A vision realized: Brenau Downtown Campus takes shape with Renaissance expansion

Brenau University is expanding its footprint in downtown Gainesville to coalesce into a true downtown campus location focused on health sciences. The university’s revitalization of the former Georgia Mountains Center and the addition of the Gainesville Renaissance are changing the look of downtown.

Brenau’s expansion in a prime location contiguous to the Brenau Downtown Center also allows for a greater vision for Brenau’s downtown imprint. 

“The creation of a health science-centric Brenau Downtown Campus has positive impact for both Brenau and the downtown area,” Board of Trustees Chair Mike Smith says. “The Brenau Downtown Campus is an important step in support of our strategic vision for expanding our efforts and programs, which will support our continuing efforts to recruit quality students and faculty members to these programs and attract additional charitable dollars.”

This spring, the Lynn J. Darby School of Psychology and Adolescent Counseling at Brenau University moved into its home on the second floor of the Gainesville Renaissance, one of the downtown area’s newest buildings. The move from Brenau’s historic Gainesville campus will facilitate expansion of the school’s counseling clinic and academic programs, which includes plans to add a doctorate in fall 2023. 

“I’m grateful to Doug and Kay Ivester for another extraordinary gift,” Brenau President Anne Skleder says. “Their generosity and commitment to the people of Gainesville and Hall County focuses their extremely generous investment in education and the health sciences. We are humbled to be stewards of their investment.”

The Darby School’s growth is driven by a national and statewide gap in mental health services. The employment of counselors in substance abuse, behavioral disorder and mental health is expected to grow 23% through 2030 with about 41,000 job openings annually, according to the U.S. Bureau of Labor Statistics. Georgia ranks near the bottom nationally in access to mental health, and much of the state is categorized as underserved by the Georgia Department of Community Health.

“The state of Georgia is in dire need of more well-trained mental health professionals. Even more importantly, the local need is great. In Hall County, there are only 4.9 psychologists per 10,000 children, and 76 other Georgia counties have no psychologists,” Skleder says. “Brenau is working to address this shortage and is dependent upon highly trained, experienced and motivated faculty like Dr. Julie Battle, chair of the Darby School, to do so.”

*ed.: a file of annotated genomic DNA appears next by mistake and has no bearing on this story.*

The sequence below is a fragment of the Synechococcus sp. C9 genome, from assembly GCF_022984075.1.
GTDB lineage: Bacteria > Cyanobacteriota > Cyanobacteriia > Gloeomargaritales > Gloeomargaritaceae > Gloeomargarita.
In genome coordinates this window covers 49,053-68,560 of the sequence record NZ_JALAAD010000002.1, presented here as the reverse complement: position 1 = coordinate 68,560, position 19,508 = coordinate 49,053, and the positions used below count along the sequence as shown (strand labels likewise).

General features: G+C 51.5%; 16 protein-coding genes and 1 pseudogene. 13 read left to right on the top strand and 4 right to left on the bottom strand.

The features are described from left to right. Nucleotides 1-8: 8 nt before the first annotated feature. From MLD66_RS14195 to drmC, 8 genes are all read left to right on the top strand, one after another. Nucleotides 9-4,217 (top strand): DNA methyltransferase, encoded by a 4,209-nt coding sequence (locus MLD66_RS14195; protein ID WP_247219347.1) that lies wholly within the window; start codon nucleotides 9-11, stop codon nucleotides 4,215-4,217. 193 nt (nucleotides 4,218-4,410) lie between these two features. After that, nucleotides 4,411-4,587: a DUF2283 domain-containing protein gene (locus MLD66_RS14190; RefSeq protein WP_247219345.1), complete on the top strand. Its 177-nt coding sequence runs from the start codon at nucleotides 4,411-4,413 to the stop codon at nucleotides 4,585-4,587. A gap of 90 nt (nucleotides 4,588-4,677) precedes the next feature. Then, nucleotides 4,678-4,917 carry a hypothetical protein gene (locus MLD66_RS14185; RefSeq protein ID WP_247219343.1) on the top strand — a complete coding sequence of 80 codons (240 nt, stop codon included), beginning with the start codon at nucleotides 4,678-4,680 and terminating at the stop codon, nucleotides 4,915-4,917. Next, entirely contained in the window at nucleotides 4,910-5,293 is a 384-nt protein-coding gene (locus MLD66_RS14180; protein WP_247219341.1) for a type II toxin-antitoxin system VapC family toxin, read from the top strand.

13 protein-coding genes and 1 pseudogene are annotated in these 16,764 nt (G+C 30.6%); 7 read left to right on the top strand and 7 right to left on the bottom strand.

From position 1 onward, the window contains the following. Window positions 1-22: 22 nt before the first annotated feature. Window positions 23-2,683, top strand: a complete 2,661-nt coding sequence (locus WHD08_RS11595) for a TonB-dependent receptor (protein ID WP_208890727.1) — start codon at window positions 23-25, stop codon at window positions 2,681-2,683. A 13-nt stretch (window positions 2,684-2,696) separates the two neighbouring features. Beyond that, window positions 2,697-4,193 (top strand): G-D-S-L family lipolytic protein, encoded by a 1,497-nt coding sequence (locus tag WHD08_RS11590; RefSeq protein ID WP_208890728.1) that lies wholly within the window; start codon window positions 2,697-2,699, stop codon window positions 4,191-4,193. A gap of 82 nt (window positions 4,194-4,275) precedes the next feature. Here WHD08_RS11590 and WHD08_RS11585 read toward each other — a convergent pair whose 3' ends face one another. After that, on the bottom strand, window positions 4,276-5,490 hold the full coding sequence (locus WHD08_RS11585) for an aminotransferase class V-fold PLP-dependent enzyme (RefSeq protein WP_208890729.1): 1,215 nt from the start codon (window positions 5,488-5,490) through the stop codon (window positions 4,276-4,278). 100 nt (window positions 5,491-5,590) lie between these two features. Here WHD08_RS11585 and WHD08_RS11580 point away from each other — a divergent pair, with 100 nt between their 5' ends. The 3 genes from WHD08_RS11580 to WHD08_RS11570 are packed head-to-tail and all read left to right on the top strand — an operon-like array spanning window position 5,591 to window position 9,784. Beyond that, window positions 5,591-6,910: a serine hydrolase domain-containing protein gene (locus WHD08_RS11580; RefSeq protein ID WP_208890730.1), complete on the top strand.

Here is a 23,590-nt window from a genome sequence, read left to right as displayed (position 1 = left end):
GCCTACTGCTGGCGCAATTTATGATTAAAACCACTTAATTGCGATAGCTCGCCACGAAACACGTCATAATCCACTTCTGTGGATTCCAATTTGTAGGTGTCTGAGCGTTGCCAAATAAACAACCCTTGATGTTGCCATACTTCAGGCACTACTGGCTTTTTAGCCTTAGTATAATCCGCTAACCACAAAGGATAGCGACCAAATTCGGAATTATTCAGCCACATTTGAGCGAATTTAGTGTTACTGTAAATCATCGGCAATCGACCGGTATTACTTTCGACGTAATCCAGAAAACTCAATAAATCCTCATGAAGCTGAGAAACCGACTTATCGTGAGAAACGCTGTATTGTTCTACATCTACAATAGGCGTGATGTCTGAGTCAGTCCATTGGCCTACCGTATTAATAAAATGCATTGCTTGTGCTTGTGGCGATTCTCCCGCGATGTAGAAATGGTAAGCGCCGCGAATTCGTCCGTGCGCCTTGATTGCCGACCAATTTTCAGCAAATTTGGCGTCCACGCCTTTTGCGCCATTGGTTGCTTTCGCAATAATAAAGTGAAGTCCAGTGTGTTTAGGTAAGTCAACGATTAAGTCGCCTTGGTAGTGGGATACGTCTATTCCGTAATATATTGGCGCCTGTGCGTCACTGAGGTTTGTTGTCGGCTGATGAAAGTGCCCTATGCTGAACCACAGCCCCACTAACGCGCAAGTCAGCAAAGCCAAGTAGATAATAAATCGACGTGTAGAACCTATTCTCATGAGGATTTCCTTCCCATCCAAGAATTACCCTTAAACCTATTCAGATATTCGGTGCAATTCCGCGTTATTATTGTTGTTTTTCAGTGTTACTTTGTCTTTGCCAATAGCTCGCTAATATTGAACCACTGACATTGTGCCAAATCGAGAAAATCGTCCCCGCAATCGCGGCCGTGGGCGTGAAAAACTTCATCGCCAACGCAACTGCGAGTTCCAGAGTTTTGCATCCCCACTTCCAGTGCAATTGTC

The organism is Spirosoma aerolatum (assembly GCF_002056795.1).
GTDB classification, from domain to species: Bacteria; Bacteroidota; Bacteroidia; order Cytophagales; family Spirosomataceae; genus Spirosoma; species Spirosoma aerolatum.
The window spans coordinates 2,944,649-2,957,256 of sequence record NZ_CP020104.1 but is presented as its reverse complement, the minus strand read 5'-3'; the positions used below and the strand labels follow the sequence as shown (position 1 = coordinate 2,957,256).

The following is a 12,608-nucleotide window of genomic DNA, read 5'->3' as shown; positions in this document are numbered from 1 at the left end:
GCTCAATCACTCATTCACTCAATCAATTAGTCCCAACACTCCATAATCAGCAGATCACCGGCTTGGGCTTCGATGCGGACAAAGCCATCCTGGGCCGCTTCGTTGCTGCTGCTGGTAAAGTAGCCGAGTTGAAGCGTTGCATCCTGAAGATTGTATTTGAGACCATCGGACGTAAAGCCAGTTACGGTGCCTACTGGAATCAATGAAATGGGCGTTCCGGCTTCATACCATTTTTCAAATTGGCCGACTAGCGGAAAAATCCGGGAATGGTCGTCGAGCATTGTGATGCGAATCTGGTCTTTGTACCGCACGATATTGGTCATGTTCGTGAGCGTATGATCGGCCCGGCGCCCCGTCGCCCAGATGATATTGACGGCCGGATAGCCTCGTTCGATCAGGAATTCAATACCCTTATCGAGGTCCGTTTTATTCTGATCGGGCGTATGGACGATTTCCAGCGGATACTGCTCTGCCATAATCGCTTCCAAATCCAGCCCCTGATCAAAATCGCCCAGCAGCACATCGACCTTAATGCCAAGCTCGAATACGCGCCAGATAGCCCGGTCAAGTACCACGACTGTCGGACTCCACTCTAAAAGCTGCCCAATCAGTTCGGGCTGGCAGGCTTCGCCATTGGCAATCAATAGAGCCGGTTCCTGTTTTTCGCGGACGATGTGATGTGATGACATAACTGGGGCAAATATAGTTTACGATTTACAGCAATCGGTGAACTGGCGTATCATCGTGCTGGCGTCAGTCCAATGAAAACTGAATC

In late fall 2021, Battle, also a professor of psychology, was named a Fuller E. Callaway Professorial Chair. Her selection continues to build the prestige and momentum of the school, which is part of the university’s Ivester College of Health Sciences.

The downtown move and the doctoral program aren’t the only projects Battle is shepherding. She also is overseeing work on a graduate-level dance/movement therapy certification program and developing a partnership with law enforcement to find the best ways to integrate mental health practitioners into their agencies.

“We are also working to increase community access to mental health services through our Brenau Center for Counseling and Psychological Services, and increase educational and training opportunities for adolescents in our community,” Battle says.

While the Darby School takes up an entire floor in the Gainesville Renaissance, the building also has ample space to feature more of Brenau’s prestigious and expansive art collection. Artwork is featured throughout the second floor, and dedicated gallery space is included on the first floor. 

Next door to the Gainesville Renaissance, Brenau also is investing more than $1.95 million for exterior construction of the Downtown Center facility to create a new, easily accessible main entrance and improvements at various entrances. The enhancements will visually and architecturally connect the two buildings, allowing for a new downtown Gainesville campus location to truly take shape. 

The Brenau Downtown Center, which currently houses the university’s physician assistant studies and physical therapy programs, has been a cornerstone of the Ivester College of Health Sciences since it was first renovated for Brenau’s use in 2012 through an agreement with the city of Gainesville. 

In addition to the academic facilities, the center’s three multipurpose spaces are available for university and public use. The facility also features the Thomas Atrium, Manhattan Gallery of Modern Art and the Life Enrichment and Wellness Center.

In the spring, Brenau announced an expansion of the partnership with Lakeview Academy, a private, coeducational day school for students in preschool through 12th grade located in Gainesville. The partnership allows Lakeview’s theater program to use the facility’s Charles D. Walters Theatre on the Square for practice and productions.

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